Jonathan Cainer Zodiac Forecasts

June 26th to June 30th

Glastonbury Festival

I am writing this from a portakabin, somewhere in the middle of the Glastonbury Festival. My temporary office is situated, appropriately enough, near the entrance to the "Green Futures" field. For me, the big attraction here is this festival within a festival. It's a grand annual gathering of ecologists, charity campaigners, alternative educationalists, healers, new age activists and students of eastern philosophy... plus, of course, astrologers. Meanwhile, my younger kids watch the all day circus in one neighbouring field - and my older kids watch very loud rock bands in another. Now that's my idea of fun for all the family!

John Martyn at Glastonbury

Though I rarely bother watching the bands at Glastonbury, I made a special effort to catch John Martyn on Saturday night. His lovely albums have accompanied me through many a long night of astrological forecasting. It was well worth the walk through the crowds - especially when, as I gazed at the stage, I suddenly remembered that I have seen this man play live once before... when I was just fifteen years old! That for me, was one highlight of my weekend in a field full of craziness and chaos. Tomorrow, I'll tell you about the most moving moment of all. It had nothing to do with music... but it did involve a blazing fire, a Japanese peace delegation and a group of Native North American Indians.


55 years ago, an atomic bomb was dropped on Hiroshima. One of the few survivors lit a lamp from the fire that was still raging after the explosion. That flame has been kept alive ever since. It is now a national symbol of peace. Recently, a group of Japanese people lit a further lamp from that flame and carried it to Glastonbury. There, they met up with some Native North American Indians who come from the part of the USA where the Uranium, used to make that bomb, was mined. Together, they formed a circle in the sunshine. They invited all nearby to join them and take turns to walk round that circle, greeting friends and strangers alike with a hug. I can't tell you how moving it was to be briefly a part of this ceremony.

The implications of the genetic alphabet

Scientists claim that we have finally found the full genetic alphabet. I'm sure there will be many more such 'twenty first century proclamations' before long. Each will pose a further moral dilemma. Frankly though, the ethical issues don't worry me all that much. When we know that there are rights and wrongs to be weighed up, we human beings tend to make fairly good, careful choices. We get into trouble when we don't even realise that there are implications to a particular development. Or when we assume, without asking sufficiently deep questions, that the rights and the wrongs are obvious. I'm happy enough about this latest discovery... as long as we all remain just a little unhappy about it!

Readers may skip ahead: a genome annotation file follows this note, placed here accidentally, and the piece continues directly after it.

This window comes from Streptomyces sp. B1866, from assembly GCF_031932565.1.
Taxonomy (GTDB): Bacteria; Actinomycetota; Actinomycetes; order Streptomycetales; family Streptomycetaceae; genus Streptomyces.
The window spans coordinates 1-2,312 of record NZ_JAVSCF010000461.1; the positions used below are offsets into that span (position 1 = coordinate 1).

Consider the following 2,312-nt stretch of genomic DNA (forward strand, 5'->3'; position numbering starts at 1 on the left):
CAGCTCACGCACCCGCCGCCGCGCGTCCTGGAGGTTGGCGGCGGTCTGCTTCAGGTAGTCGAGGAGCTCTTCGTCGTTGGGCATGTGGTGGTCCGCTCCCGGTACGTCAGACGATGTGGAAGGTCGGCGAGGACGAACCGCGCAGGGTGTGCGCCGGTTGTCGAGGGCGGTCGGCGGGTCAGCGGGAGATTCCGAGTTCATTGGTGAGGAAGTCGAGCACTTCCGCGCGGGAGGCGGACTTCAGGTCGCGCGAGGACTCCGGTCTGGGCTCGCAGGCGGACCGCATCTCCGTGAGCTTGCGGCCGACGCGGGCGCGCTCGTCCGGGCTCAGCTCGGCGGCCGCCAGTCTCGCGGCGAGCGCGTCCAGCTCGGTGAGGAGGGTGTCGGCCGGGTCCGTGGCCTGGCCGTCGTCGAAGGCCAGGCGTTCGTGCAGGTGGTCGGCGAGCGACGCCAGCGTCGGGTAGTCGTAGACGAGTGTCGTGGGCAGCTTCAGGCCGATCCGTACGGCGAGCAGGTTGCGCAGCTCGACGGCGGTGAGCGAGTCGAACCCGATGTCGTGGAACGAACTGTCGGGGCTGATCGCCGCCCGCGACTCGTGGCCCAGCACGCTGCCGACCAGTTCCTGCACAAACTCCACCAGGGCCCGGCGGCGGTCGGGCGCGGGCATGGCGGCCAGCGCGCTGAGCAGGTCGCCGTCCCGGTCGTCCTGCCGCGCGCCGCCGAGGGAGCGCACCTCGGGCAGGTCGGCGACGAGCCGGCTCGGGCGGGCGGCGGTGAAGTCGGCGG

Having children in your sixties

First, they tell us that we can soon expect to live for several more decades. Then, my friend David Robson writes an amusing article, wondering how we will all pass the extra time. A day or so later, we get the official answer. Science is about to let couples in their sixties have children. To me, that makes a lot of sense. Parenthood as an activity is rather like swimming, cycling or trying to set the timer on your video recorder. Most absorbing and rewarding - unless you are trying to do something else at the same time. Kids deserve plenty of attention. Ideally this wants to come from people who have lots of experience, wisdom and stability. Imagine how rapidly and happily each new generation will evolve if that finally becomes possible.


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